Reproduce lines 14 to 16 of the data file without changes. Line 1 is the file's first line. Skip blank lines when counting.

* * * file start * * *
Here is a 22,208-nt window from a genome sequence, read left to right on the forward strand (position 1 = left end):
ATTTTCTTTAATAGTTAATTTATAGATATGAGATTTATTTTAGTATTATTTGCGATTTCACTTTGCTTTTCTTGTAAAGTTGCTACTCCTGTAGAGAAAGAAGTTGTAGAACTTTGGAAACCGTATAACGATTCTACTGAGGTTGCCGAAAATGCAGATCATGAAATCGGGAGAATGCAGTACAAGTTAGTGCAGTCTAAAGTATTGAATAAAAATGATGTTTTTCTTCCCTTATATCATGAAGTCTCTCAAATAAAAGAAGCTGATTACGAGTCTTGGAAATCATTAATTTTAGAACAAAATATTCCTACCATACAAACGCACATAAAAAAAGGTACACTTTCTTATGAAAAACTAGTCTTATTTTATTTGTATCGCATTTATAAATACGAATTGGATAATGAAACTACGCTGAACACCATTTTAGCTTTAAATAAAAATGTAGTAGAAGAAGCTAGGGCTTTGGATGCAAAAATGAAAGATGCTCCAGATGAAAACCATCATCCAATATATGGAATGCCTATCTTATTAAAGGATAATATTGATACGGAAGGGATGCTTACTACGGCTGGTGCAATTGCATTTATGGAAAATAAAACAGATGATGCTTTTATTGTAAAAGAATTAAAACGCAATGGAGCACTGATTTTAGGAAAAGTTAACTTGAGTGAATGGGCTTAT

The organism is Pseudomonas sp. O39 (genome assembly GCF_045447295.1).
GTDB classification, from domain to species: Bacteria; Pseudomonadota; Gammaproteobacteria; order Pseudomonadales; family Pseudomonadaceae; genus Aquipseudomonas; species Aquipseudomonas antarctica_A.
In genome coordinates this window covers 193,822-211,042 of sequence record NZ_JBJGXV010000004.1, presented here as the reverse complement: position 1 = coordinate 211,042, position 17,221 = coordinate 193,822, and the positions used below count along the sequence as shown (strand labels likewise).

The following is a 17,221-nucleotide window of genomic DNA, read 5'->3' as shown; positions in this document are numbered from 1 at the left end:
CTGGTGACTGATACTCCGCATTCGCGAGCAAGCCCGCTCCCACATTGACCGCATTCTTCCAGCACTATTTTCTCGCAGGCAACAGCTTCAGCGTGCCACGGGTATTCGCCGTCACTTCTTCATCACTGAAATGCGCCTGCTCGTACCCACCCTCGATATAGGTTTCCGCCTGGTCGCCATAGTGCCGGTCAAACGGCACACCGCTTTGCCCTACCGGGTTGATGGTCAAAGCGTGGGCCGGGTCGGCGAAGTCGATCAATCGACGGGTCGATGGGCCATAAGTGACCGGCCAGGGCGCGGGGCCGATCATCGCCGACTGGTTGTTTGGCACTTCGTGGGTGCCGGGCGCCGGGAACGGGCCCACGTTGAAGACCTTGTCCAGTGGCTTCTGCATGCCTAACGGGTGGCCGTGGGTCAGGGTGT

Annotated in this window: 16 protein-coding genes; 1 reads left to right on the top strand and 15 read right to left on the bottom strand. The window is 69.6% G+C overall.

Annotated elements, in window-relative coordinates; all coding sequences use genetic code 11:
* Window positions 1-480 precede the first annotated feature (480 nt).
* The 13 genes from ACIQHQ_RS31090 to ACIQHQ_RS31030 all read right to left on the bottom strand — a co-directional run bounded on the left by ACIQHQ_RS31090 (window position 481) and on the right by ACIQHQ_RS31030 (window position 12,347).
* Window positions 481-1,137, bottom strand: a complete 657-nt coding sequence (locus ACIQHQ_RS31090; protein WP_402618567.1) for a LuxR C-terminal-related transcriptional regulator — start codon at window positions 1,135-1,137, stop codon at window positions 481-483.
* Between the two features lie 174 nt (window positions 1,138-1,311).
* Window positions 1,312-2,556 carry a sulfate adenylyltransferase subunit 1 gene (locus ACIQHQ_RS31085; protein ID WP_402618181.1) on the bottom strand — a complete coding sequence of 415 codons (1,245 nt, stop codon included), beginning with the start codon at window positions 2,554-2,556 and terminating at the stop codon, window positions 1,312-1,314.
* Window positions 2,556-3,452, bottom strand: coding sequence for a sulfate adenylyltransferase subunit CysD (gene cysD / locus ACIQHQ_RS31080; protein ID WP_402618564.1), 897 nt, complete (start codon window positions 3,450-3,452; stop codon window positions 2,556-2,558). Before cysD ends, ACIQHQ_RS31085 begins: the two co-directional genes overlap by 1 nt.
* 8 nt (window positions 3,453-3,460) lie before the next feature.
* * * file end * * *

* Window positions 1,312-2,556 carry a sulfate adenylyltransferase subunit 1 gene (locus ACIQHQ_RS31085; protein ID WP_402618181.1) on the bottom strand — a complete coding sequence of 415 codons (1,245 nt, stop codon included), beginning with the start codon at window positions 2,554-2,556 and terminating at the stop codon, window positions 1,312-1,314.
* Window positions 2,556-3,452, bottom strand: coding sequence for a sulfate adenylyltransferase subunit CysD (gene cysD / locus ACIQHQ_RS31080; protein ID WP_402618564.1), 897 nt, complete (start codon window positions 3,450-3,452; stop codon window positions 2,556-2,558). Before cysD ends, ACIQHQ_RS31085 begins: the two co-directional genes overlap by 1 nt.
* 8 nt (window positions 3,453-3,460) lie before the next feature.